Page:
Family nurses offer young mothers a bright future

By Charlotte Ashton
The World Tonight

  • Published

Chancellor George Osborne says he will refocus public spending on schemes that make a difference to long-term economic success. One such scheme is the Family Nurse Partnership - but can it survive the cuts?

Georgina and Jermaine have a lot on their plates. Georgina, 18, is 14 weeks pregnant and the father, Jermaine, 20, does not have a job and is not in education.

But they say they are positive about their future and, with encouragement from the weekly visits of their family nurse, they have started to think more long-term.

"The stuff that she asks us about makes us think about things more. Things you would not have thought about like: 'Where do you see yourself in three years?'"

Georgina's age and the fact this is her first baby qualify her for a place on the Family Nurse Partnership programme in Lambeth, London. The scheme is being piloted in more than 50 local authorities around England.

Image caption,
Family nurse Caroline (r) has helped young mother Michaeli gain confidence with her son Zephaniah

Women under the age of 20 who are pregnant with their first child are allocated a family nurse, who visits the mother and her partner at least every two weeks from the fifth month of pregnancy until the baby is two years old.

The nurse provides practical guidance on staying healthy in pregnancy, what happens in labour and how to care for a new baby, as well as career and childcare advice and emotional support.

Michaeli, 20, whose son Zephaniah is 10 months old, is on the scheme. She says without her family nurse Caroline she would have struggled.

"I was just clueless. I asked her about everything - feeding him, clothing him, what to buy, what to do, breastfeeding. Me and my mum do get along but there are some questions I would not go to her with."

'Bright future'

Michaeli says Caroline has also helped her get a place at college for September and find a nursery for Zephaniah.

"I think my future is bright. My son has not stopped me. My aim is still there and I am going to fulfil that for him. He is my inspiration."

Liz Currie has worked as a family nurse in Lambeth, London for 18 months. She says a lot of young mothers live in hostels or with extended family who do not care for them.

"It is a different form of conversation we have with our teenagers. I think if you tell a young person what to do the shutters will go up and they probably won't want to see you again. But because of this intensive home visiting, they develop a trust.

"You are leaving the thought with them. They explore it and the next time you go back, they say, 'yeah, I have only had 30 cigarettes today instead of 40.' That is a huge step for some of these girls who are smoking excessively.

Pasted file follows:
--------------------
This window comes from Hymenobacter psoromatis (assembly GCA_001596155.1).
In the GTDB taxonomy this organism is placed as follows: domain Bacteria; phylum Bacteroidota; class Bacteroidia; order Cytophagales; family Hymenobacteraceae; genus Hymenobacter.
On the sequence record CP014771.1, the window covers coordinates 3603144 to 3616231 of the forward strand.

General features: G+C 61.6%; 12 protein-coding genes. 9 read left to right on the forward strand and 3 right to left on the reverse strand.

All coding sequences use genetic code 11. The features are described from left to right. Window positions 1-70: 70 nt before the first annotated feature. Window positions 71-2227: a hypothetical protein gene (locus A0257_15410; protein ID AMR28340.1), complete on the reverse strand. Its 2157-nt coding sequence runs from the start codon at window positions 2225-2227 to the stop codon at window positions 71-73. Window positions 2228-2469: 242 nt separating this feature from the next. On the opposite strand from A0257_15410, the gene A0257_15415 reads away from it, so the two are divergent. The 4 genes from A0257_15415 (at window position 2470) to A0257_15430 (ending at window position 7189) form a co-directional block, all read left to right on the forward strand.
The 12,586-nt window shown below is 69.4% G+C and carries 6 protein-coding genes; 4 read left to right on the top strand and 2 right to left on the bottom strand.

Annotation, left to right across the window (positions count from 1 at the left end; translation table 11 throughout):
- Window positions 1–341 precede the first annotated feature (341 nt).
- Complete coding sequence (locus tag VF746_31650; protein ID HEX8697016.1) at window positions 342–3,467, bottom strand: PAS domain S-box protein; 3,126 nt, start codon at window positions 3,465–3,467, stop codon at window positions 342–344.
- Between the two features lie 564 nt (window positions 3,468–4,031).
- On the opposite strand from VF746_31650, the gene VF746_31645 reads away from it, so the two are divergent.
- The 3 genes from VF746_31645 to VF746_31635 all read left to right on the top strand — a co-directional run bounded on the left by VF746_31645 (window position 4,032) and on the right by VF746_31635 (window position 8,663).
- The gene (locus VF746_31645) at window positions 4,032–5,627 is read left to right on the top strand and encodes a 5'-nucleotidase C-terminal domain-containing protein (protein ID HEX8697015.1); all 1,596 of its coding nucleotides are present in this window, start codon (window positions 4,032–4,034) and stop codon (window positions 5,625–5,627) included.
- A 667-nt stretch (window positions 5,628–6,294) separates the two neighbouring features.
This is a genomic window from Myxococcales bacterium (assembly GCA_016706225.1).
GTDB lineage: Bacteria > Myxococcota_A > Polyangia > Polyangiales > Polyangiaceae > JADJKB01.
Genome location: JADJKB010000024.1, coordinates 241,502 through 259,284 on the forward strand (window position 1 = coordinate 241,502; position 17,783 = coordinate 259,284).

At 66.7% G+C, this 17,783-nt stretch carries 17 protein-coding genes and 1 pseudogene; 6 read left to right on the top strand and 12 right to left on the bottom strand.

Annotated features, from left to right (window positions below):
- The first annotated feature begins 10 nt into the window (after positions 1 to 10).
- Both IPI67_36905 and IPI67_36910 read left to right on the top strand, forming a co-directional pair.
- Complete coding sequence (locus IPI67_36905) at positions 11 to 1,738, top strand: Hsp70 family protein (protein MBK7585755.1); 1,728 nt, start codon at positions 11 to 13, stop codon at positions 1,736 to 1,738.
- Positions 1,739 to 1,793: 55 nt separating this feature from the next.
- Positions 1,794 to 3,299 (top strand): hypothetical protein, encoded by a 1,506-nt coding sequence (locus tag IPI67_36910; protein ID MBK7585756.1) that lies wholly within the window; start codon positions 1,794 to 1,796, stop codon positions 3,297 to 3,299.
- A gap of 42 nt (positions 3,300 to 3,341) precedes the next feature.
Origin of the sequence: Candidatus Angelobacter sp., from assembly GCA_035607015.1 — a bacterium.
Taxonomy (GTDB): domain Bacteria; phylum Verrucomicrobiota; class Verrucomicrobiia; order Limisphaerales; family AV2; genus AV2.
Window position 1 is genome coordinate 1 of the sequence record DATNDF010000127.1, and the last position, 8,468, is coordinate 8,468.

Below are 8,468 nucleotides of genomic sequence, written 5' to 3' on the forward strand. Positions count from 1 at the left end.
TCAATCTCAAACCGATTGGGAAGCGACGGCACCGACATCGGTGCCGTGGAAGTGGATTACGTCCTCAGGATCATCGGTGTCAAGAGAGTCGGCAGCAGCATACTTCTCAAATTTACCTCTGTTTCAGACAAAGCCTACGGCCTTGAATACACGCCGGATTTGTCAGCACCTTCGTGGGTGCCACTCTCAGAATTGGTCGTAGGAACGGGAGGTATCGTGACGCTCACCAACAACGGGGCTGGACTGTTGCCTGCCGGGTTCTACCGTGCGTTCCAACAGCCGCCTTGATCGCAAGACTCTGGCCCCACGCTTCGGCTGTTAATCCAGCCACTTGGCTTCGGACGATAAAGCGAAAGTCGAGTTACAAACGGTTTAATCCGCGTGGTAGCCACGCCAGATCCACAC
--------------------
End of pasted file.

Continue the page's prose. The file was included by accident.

"That is not being flippant, that is the truth."

The Family Nurse Partnership started in the United States more than 30 years ago and researchers have monitored the progress of the families who were on the programme at the start.

The results show that the mothers had better pre-natal health, fewer subsequent pregnancies and increased employment.

The children went on to perform better at school and were less likely to get involved in youth crime. They suffered fewer childhood accidents and fewer mental health problems.

Image caption,
The Family Nurse Partnership tries to allow women to think differently about their place in the world

Kate Billingham, project director of the Family Nurse Partnership, said early findings from the pilot are promising.

"Early intervention moves public services away from seeing people as a problem, a risk and a deficit to engaging with them around their potential and realising their strengths.

"The difficulty often for very young and vulnerable mothers is that their previous relationships have left them very defensive.

"But because of the way the programme works they seem to trust family nurses in a way they have never trusted anybody before."

The coalition government has announced a cross-party review of early intervention, which will report back in January 2011.

Last week, Children's Minister Sarah Teather told The World Tonight the government is committed to early intervention and the upfront investment required.

But there was considerable commitment to early intervention from New Labour when they first came to power, which did not come to fruition.

Sonia Sodha, head of the Public Finance Programme at the Demos thinktank said the problem was not only one of central government funding.

The fact that the benefits will only be seen 15 or 20 years down the line, and might not benefit the service that made the original investment, could prove problematic.

In this respect, the Family Nurse Partnership could share the same fate as New Labour's early years education scheme Sure Start.

"Sure Start was originally modelled on US schemes - those very structured programmes like Incredible Years." says Sonia Sodha.

"But Sure Start centres became more of an infrastructure like a school rather than a device for implementing effective early intervention.

"That is of incredible value, but the results are quite frankly moderate - some would say mediocre - compared to what could have been achieved were Sure Start used to deliver properly targeted, evidence-based programmes."

Hear more in a series of reports on early intervention schemes on The World Tonight, Radio 4, 2200 BST weekdays, or listen again on the BBC iPlayer.

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